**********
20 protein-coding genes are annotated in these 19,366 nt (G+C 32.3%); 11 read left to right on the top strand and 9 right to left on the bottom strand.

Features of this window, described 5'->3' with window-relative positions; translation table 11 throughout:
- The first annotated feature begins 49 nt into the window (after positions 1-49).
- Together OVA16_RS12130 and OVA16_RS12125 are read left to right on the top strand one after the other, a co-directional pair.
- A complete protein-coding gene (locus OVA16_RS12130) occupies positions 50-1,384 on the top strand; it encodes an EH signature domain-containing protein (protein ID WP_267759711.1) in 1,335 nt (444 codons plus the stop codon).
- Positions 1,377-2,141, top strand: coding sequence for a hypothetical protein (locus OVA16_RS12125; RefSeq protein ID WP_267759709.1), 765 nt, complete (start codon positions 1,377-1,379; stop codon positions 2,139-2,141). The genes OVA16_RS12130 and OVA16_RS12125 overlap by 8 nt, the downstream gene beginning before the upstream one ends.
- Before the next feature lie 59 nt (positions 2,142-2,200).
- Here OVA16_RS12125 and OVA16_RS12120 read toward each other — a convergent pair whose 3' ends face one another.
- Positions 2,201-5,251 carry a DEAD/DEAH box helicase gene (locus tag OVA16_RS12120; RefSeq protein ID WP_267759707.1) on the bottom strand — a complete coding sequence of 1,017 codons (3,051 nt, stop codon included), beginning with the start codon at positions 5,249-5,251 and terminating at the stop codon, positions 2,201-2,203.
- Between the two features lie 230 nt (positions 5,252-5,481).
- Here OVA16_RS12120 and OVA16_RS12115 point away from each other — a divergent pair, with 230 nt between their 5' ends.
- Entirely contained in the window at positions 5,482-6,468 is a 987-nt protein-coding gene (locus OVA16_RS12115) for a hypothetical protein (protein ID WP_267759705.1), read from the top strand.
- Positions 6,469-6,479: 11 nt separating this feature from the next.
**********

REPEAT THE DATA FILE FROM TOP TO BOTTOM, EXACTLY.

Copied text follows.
20 protein-coding genes are annotated in these 19,366 nt (G+C 32.3%); 11 read left to right on the top strand and 9 right to left on the bottom strand.

Features of this window, described 5'->3' with window-relative positions; translation table 11 throughout:
- The first annotated feature begins 49 nt into the window (after positions 1-49).
- Together OVA16_RS12130 and OVA16_RS12125 are read left to right on the top strand one after the other, a co-directional pair.
- A complete protein-coding gene (locus OVA16_RS12130) occupies positions 50-1,384 on the top strand; it encodes an EH signature domain-containing protein (protein ID WP_267759711.1) in 1,335 nt (444 codons plus the stop codon).
- Positions 1,377-2,141, top strand: coding sequence for a hypothetical protein (locus OVA16_RS12125; RefSeq protein ID WP_267759709.1), 765 nt, complete (start codon positions 1,377-1,379; stop codon positions 2,139-2,141). The genes OVA16_RS12130 and OVA16_RS12125 overlap by 8 nt, the downstream gene beginning before the upstream one ends.
- Before the next feature lie 59 nt (positions 2,142-2,200).
- Here OVA16_RS12125 and OVA16_RS12120 read toward each other — a convergent pair whose 3' ends face one another.
- Positions 2,201-5,251 carry a DEAD/DEAH box helicase gene (locus tag OVA16_RS12120; RefSeq protein ID WP_267759707.1) on the bottom strand — a complete coding sequence of 1,017 codons (3,051 nt, stop codon included), beginning with the start codon at positions 5,249-5,251 and terminating at the stop codon, positions 2,201-2,203.
- Between the two features lie 230 nt (positions 5,252-5,481).
- Here OVA16_RS12120 and OVA16_RS12115 point away from each other — a divergent pair, with 230 nt between their 5' ends.
- Entirely contained in the window at positions 5,482-6,468 is a 987-nt protein-coding gene (locus OVA16_RS12115) for a hypothetical protein (protein ID WP_267759705.1), read from the top strand.
- Positions 6,469-6,479: 11 nt separating this feature from the next.